© Copyright Forest of Bere Woodturners Association 2015
Celtic Knots by John Wyatt
The patterns produced by this technique are fascinating and far easier to produce than you might think. You will need, apart from your lathe, a well set up band saw and a chop saw or table saw with a good blade. Additionally you will need to sand off saw marks both flat and fair; for this you will need a sanding board, a piece of MDF with sand paper glued to it. Also some clamps to hold it all together while the glue goes off.
For this project (not as photo above) John used a piece of Sapele appx. 2”x 2” (50mm x 50mm) and 8” (200mm) long. The veneer was cut from 2” wide maple but any close grained and contrasting wood will work. The veneers need to be cut such that they are the same width as the saw cut thickness made in the spindle blank after roughness has been removed on the sanding board.
The remainder of this description will assume that you are using a chop saw to make the saw cuts.
The blank has to be cut across the grain at an angle to suit your pattern. This can be done using the facilities built into the saw or by constructing a “sledge” to run across the saw bed. Either way the cuts must be consistent and repeatable.
If the veneer and saw cut width differ the final pattern will not align.
Marking the Blank
Firstly you will need to decide the overall width of your Celtic Knot pattern. Now square a line across the blank to mark each end of your pattern, then draw a diagonal between the two.
Measuring the saw blade and veneer. Remember that you need to measure the width between the tips of the saw teeth.
Notice the piece of scrap clamped into position and used as a stop. This ensures that as your cuts progress they will always be in the correct place.
Now draw diagonals across each end to find the centre of your blank and mark one end to be the “stop end.” Now, looking at the stop end, number the faces of the 1 to 4 working in a clockwise direction.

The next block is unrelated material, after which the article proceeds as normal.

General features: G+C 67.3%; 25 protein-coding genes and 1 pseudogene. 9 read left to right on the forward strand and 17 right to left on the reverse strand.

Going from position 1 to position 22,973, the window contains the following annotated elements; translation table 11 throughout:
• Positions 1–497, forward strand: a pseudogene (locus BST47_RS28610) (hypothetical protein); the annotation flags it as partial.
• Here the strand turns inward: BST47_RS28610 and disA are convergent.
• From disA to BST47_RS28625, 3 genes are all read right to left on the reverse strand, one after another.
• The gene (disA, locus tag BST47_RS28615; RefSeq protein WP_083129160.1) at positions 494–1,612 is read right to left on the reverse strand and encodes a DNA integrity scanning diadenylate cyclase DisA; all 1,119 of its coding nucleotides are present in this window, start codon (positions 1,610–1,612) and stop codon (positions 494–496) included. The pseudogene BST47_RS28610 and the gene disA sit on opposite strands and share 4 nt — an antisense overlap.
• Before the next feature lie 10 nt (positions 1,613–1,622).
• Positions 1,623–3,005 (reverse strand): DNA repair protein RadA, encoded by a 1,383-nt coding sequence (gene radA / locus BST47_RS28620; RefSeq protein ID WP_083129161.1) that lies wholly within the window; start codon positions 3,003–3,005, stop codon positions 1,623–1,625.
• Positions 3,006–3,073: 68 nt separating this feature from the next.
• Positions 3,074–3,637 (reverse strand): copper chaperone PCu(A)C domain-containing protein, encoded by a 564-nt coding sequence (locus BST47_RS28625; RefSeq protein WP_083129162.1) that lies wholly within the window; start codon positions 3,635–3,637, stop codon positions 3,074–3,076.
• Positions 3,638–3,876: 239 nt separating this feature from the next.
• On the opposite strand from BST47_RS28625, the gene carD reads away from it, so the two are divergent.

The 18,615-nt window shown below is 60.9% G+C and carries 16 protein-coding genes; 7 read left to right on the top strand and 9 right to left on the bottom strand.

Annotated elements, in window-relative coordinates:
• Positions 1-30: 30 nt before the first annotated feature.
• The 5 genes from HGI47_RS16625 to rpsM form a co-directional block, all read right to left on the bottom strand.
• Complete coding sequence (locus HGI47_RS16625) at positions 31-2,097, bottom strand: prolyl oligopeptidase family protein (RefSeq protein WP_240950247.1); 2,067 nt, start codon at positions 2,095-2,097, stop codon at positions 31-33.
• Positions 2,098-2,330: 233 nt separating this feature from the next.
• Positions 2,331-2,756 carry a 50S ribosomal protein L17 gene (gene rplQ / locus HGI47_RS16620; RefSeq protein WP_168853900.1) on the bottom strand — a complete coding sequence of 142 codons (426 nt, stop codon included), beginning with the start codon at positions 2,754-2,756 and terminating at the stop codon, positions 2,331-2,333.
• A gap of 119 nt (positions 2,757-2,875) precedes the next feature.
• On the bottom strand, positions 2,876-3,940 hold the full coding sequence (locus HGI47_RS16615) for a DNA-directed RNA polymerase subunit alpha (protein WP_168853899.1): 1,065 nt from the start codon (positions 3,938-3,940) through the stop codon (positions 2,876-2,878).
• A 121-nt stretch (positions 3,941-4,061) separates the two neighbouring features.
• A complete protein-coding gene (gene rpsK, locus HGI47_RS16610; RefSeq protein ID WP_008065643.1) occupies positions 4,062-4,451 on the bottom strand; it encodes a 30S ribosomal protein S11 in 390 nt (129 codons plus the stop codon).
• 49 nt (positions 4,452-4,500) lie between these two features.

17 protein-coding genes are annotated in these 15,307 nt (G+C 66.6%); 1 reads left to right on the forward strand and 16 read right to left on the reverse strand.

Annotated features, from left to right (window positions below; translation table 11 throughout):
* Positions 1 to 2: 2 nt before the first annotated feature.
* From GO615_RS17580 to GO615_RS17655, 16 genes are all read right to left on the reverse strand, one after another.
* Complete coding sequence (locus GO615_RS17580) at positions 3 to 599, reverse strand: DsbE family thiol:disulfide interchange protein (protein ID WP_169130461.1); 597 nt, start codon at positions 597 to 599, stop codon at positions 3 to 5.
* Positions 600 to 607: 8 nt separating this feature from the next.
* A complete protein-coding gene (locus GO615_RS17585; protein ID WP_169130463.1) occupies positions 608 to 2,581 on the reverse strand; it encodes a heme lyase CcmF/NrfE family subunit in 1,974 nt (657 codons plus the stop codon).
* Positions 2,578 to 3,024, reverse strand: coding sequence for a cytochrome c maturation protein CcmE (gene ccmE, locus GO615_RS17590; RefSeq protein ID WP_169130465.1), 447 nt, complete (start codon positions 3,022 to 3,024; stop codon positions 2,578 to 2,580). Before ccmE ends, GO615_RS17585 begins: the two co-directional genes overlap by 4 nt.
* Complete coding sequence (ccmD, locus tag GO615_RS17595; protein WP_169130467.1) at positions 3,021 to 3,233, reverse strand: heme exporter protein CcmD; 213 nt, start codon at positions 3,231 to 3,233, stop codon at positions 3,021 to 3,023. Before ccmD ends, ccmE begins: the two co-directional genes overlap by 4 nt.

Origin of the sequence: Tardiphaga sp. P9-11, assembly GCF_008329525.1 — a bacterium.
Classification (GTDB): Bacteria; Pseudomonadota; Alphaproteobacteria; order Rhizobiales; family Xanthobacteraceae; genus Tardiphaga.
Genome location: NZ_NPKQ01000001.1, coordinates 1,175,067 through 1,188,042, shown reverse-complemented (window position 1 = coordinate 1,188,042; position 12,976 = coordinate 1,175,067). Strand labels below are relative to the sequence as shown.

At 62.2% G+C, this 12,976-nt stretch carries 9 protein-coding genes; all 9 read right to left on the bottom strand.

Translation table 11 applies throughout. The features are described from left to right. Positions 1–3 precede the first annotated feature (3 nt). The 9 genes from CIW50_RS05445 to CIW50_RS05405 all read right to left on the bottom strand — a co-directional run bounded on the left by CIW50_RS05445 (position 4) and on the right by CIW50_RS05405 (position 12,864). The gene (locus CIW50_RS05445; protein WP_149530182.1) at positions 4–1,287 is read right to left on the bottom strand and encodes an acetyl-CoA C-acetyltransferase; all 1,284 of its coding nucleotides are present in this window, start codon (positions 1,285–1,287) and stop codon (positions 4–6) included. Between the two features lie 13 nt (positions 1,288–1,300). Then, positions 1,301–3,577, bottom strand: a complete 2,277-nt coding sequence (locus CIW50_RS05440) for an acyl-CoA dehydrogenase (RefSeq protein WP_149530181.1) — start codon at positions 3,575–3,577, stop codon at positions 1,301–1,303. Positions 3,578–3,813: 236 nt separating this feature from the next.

Follow the instructions for cut No 1 for faces 2, 3 and 4 in numerical order to complete the assembly process.
Congratulations you have now made a blank for a Celtic Knot, take a bow and enjoy the applause - well alright then, make a cup of tea and feel pleased with your self.
Making your Cuts
Set your chop saw to the angle you have determined for your cuts.
With the “stop end” of you blank against the stop on chop saw base board and face number 1 at the top, cut through at the set angle.
Start your initial cut and stop half way through. Check to make sure that your veneer is a good fit in the saw cut.
Fair off the cut ends using the sanding board, as shown above. Re-assemble placing a piece of previously cut and faired veneer that has a thin layer of adhesive applied, between the pieces. Too much glue may cause sliding during clamping up.The adhesive used in this instance was Titebond II.
To clamp these pieces and keep them straight while the glue sets use the clamping arrangement shown. Taking care that the angle slopes towards the backboard to prevent the glued surfaces sliding. Remember to align the waste veneer with the groove in the backboard. Note, place the clamp holding the blank to the backboard is as close as reasonably possible to the join. Also, do not over tighten the end to end clamp.
Make up a clamping board to support your blank during the
clamping process. Note the notch cut into the backboard, it is to allow waste veneer to protrude slightly.
Cutting the veneer
Set your bandsaw fence to the desired thickness, allowing for cleanup of the faces using a plane and / or sanding board. Then cut the finished veneer into suitably sized pieces, slightly larger than needed.
Turning your Celtic Knot
Place greaseproof paper between the blank and clamping board to prevent the two sticking together.
End view of blank shown after the third cut and before fitting the last veneer.
The completed blank after all four cuts and joints completed and faces cleaned up with a sharp plane / sandpaper
It is important that you mark the dead centres at each end of your blank prior to mounting between centres on your lathe.
Take extra care when turning and take gentle cuts with a sharp gouge; the veneers that you have carefully inserted into your piece each have two end grain faces. Also, after the last joint has been glued and clamped, leave your blank overnight for the glue to fully harden.
All that is now left to do is to decide upon your project, what it will be, and the shape that will best exploit your Celtic knot pattern.
Consider using suitable clamps to hold the blank, keeping hands and fingers away from the cutting blade.
Always work within your skill and comfort range, especially when using power tools.
Project by John Wyatt
Article and photographs by Dave Hutchings